Combined proteomics and CRISPR‒Cas9 screens in PDX identify ADAM10 as essential for leukemia in vivo

Ehsan Bahrami, Jan Philipp Schmid, Vindi Jurinovic, Martin Becker, Anna Katharina Wirth, Romina Ludwig, Sophie Kreissig, Tania Vanessa Duque Angel, Diana Amend, Katharina Hunt, Rupert Öllinger, Roland Rad, Joris Maximilian Frenz, Maria Solovey, Frank Ziemann, Matthias Mann, Binje Vick, Christian Wichmann, Tobias Herold, Ashok Kumar JayaveluIrmela Jeremias

Research output: Contribution to journalArticlepeer-review

3 Scopus citations


Background: Acute leukemias represent deadly malignancies that require better treatment. As a challenge, treatment is counteracted by a microenvironment protecting dormant leukemia stem cells. Methods: To identify responsible surface proteins, we performed deep proteome profiling on minute numbers of dormant patient-derived xenograft (PDX) leukemia stem cells isolated from mice. Candidates were functionally screened by establishing a comprehensive CRISPR‒Cas9 pipeline in PDX models in vivo. Results: A disintegrin and metalloproteinase domain-containing protein 10 (ADAM10) was identified as an essential vulnerability required for the survival and growth of different types of acute leukemias in vivo, and reconstitution assays in PDX models confirmed the relevance of its sheddase activity. Of translational importance, molecular or pharmacological targeting of ADAM10 reduced PDX leukemia burden, cell homing to the murine bone marrow and stem cell frequency, and increased leukemia response to conventional chemotherapy in vivo. Conclusions: These findings identify ADAM10 as an attractive therapeutic target for the future treatment of acute leukemias.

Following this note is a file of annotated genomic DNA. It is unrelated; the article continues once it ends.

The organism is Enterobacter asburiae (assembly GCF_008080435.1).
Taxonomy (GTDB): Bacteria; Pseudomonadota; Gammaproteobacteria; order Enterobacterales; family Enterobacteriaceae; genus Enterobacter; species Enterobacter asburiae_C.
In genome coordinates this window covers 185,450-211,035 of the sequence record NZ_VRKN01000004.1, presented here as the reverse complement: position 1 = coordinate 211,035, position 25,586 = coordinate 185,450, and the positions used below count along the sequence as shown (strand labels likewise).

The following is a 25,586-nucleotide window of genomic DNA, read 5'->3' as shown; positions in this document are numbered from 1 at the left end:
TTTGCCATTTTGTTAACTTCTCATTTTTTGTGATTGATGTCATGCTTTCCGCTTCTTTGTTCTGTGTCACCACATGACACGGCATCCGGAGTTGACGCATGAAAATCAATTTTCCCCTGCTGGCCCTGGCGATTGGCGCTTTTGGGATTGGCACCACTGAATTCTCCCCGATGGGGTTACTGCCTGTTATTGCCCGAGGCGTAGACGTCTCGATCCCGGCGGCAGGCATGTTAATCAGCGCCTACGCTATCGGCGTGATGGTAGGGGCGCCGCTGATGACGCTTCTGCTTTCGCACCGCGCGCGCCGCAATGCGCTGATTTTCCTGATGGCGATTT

Original languageEnglish
Article number107
JournalMolecular Cancer
Issue number1
StatePublished - Dec 2023


  • ADAM10
  • Acute leukemia
  • CRISPR-Cas9 in vivo screen
  • Leukemia stem cells
  • PDX
  • Proteomics


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